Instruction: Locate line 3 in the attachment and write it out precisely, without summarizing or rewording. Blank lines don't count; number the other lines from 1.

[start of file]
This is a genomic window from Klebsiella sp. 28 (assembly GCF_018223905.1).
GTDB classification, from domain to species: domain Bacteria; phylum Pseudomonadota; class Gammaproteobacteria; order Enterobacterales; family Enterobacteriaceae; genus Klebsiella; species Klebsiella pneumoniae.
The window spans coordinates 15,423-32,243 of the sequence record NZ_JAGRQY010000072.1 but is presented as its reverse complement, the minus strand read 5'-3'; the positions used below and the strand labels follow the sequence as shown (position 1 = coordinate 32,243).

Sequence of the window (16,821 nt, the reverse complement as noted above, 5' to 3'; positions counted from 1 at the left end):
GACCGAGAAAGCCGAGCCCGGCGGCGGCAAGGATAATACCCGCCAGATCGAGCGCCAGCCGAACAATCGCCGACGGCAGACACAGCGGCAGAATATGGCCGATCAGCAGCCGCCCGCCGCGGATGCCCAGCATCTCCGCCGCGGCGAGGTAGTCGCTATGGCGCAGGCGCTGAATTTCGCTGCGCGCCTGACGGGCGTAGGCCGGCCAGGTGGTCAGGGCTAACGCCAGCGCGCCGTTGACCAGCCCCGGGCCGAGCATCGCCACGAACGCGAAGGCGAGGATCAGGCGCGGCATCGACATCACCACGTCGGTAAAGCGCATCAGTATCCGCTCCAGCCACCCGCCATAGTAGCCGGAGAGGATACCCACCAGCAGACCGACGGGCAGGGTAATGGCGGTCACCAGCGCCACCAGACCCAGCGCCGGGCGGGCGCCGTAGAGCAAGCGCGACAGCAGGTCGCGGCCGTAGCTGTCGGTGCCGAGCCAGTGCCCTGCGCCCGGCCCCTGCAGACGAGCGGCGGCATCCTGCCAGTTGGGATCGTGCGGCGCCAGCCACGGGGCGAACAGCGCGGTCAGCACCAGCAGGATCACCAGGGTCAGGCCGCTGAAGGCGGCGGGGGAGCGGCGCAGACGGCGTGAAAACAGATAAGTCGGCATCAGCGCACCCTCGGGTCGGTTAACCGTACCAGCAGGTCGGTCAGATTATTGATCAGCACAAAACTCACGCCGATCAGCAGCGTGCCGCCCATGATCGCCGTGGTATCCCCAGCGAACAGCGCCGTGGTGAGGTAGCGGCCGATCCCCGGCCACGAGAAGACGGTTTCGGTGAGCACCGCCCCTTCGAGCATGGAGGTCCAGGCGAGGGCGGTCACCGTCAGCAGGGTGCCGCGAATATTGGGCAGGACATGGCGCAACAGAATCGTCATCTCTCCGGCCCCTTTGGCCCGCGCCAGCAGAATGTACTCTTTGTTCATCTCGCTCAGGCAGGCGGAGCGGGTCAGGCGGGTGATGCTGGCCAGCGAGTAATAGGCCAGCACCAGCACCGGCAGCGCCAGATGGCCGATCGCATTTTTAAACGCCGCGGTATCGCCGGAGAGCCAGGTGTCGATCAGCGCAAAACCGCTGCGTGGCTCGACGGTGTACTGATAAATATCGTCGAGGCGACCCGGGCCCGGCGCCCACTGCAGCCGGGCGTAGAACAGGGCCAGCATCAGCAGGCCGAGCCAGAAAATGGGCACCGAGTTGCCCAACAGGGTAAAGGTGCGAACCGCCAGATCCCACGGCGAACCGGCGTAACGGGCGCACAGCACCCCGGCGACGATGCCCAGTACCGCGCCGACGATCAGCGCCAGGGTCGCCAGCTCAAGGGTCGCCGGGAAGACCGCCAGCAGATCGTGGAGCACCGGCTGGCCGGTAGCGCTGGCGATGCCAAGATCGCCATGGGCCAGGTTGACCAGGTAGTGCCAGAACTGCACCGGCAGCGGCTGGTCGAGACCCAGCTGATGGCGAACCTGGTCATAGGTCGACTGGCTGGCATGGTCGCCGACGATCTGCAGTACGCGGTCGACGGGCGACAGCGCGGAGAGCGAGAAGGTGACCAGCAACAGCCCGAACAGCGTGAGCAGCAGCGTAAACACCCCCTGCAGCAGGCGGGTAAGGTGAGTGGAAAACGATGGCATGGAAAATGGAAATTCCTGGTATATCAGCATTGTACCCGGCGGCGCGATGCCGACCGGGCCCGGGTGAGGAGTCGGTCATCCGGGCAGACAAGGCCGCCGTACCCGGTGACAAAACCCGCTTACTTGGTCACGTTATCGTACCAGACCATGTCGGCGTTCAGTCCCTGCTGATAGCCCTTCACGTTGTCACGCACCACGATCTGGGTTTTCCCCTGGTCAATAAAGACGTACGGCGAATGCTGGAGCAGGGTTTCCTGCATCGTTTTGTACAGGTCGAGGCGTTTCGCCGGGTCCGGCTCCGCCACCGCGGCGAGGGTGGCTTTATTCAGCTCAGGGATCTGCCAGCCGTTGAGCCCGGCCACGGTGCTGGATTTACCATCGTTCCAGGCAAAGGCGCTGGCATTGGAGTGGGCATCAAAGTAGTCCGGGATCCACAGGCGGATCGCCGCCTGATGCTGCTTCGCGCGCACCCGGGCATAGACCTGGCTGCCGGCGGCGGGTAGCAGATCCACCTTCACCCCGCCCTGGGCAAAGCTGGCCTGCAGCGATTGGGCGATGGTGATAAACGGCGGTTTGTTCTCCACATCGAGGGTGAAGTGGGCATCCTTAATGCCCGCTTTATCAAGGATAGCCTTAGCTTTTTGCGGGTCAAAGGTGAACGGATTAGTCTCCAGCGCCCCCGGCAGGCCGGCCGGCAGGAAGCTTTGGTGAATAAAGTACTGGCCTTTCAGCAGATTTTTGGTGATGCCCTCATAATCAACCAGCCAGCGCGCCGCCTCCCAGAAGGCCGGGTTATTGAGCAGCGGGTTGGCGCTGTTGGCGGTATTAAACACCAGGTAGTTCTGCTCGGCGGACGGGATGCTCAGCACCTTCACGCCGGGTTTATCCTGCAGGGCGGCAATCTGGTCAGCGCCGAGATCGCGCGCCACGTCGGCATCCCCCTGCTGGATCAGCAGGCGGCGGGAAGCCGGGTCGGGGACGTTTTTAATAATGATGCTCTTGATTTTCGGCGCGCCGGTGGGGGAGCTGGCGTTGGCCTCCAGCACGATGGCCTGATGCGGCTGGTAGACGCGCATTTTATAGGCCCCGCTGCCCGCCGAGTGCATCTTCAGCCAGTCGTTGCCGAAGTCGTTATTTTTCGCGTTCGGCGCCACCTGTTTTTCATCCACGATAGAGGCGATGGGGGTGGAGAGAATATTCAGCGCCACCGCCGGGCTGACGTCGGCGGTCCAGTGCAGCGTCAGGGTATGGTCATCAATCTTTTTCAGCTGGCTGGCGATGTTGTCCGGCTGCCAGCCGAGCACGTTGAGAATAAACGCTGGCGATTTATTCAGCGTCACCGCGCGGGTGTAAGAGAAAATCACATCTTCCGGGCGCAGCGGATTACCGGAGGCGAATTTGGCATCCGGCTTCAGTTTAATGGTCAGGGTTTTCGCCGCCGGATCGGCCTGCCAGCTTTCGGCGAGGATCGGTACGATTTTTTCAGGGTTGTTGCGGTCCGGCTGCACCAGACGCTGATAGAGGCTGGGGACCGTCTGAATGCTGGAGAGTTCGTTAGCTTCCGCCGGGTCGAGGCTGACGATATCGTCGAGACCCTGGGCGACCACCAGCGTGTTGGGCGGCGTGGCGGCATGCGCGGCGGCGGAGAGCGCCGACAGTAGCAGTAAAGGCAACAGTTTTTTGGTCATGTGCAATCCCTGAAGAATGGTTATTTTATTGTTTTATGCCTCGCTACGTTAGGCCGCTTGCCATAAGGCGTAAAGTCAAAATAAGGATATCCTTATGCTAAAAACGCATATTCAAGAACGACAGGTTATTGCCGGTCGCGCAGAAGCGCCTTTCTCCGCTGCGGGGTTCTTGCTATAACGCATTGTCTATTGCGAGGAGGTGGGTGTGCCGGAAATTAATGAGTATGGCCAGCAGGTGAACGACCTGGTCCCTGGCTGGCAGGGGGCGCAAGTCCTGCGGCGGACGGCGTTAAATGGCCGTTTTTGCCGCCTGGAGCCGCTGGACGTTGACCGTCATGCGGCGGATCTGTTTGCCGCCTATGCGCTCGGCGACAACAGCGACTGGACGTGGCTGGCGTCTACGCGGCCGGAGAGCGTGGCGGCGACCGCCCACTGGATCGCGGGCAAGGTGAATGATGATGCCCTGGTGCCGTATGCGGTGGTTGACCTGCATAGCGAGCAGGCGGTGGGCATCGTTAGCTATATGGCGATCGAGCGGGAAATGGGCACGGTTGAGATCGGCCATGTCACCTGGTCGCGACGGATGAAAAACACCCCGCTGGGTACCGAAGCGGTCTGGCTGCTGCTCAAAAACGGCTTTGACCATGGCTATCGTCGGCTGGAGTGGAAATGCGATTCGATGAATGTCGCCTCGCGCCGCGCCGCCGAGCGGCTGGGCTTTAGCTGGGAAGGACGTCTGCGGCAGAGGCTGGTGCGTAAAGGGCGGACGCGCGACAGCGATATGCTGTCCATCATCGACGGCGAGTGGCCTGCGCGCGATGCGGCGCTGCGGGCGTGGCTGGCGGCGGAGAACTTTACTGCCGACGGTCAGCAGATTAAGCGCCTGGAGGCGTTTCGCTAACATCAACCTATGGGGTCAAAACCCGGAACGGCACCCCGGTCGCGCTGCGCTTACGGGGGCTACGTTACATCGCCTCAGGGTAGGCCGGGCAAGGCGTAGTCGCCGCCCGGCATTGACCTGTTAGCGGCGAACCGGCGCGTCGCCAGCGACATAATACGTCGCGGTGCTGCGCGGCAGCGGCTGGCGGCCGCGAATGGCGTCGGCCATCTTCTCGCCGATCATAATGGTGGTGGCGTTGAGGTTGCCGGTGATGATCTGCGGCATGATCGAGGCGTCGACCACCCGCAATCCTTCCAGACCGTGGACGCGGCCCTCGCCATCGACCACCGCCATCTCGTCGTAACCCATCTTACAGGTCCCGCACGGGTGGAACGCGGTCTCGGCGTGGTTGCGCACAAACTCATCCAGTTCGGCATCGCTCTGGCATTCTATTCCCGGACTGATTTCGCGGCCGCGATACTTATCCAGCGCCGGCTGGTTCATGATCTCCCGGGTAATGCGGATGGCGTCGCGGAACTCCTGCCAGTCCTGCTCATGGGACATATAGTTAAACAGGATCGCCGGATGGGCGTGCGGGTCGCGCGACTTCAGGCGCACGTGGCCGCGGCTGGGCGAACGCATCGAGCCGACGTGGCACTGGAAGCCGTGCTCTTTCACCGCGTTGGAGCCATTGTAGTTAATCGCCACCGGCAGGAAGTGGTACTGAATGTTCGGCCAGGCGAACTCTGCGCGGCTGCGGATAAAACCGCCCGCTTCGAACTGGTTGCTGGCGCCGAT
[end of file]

The window spans coordinates 15,423-32,243 of the sequence record NZ_JAGRQY010000072.1 but is presented as its reverse complement, the minus strand read 5'-3'; the positions used below and the strand labels follow the sequence as shown (position 1 = coordinate 32,243).